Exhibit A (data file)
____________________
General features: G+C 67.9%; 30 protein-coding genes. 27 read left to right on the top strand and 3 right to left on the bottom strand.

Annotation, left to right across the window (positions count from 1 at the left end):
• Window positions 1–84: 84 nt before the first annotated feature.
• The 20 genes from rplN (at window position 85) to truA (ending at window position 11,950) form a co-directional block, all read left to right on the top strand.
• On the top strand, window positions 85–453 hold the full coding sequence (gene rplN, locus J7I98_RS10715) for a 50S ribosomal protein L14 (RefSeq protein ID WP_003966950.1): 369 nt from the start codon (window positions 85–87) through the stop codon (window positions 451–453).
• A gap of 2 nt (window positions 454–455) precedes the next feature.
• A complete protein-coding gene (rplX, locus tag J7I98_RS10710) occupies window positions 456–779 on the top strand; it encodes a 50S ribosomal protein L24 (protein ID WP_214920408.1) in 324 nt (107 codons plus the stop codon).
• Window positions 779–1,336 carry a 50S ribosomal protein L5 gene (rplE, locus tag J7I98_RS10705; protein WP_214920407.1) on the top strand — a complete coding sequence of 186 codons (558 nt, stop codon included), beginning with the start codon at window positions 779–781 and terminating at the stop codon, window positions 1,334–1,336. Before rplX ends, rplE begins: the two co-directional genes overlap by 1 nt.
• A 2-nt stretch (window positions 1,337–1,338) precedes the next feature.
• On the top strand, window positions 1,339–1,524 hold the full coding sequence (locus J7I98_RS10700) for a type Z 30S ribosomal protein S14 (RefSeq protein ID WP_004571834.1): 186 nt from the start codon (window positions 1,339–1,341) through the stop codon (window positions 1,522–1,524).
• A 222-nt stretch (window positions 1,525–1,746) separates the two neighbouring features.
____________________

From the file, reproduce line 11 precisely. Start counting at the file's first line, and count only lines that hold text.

• A 222-nt stretch (window positions 1,525–1,746) separates the two neighbouring features.